he earliest Celtic name for a group in Ireland, not yet discussed, is the Pretani which was a name the Romans used to describe the inhabitants of the Pretannic Isles, Albion (Britain) and Iverna (Ireland). Later the term, Pretani, was used to describe just those inhabiting Albion (they spoke P-Celt) and the term Cruitin was used for those inhabiting Inverna who used the Q-Celt language. The Pretani peoples later became known as the Picts.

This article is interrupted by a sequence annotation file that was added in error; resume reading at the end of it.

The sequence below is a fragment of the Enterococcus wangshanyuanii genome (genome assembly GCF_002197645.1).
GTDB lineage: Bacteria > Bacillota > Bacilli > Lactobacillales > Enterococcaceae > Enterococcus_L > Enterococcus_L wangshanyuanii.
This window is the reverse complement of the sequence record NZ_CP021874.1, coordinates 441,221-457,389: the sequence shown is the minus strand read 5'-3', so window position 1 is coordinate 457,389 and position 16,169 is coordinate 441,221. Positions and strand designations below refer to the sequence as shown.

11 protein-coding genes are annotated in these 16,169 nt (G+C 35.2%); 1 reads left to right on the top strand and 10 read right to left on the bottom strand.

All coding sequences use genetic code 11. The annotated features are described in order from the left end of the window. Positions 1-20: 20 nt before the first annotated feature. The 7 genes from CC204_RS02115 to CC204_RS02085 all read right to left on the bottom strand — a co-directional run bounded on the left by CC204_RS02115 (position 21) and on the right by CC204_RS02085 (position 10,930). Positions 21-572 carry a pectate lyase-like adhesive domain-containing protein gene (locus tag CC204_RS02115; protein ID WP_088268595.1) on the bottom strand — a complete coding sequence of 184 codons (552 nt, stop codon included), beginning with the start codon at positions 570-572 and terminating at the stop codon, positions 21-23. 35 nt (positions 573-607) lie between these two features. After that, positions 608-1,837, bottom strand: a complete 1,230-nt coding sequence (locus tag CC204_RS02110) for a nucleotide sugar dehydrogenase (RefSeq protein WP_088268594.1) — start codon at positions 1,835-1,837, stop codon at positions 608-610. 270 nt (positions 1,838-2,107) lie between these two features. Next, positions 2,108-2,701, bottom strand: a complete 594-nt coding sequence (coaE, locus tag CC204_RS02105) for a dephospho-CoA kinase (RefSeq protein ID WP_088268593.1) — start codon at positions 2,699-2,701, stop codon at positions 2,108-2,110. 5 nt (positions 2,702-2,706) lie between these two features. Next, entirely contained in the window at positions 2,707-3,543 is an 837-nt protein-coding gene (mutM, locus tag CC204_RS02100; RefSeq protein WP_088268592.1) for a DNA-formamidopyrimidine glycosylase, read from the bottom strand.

There were many other Celtic tribes who landed in Ireland, Wales, Scotland and Britain. A list of the tribal names is in the next appendix. These people usually cut out an area for themselves and then ran it autonomously but subjugated to the formal overall tribal structure of Ireland which featured chieftains who controlled given areas who in turn owed allegiance to a lord who in turn pledged allegiance to a king. There were many kings in Ireland but only one High King (Ard Righ). This arrangement was also true when non-Celt groups invaded Ireland such as the Norwegians and Danes. There were disputes at all levels, especially when the bottom of the chain was stronger than the top.
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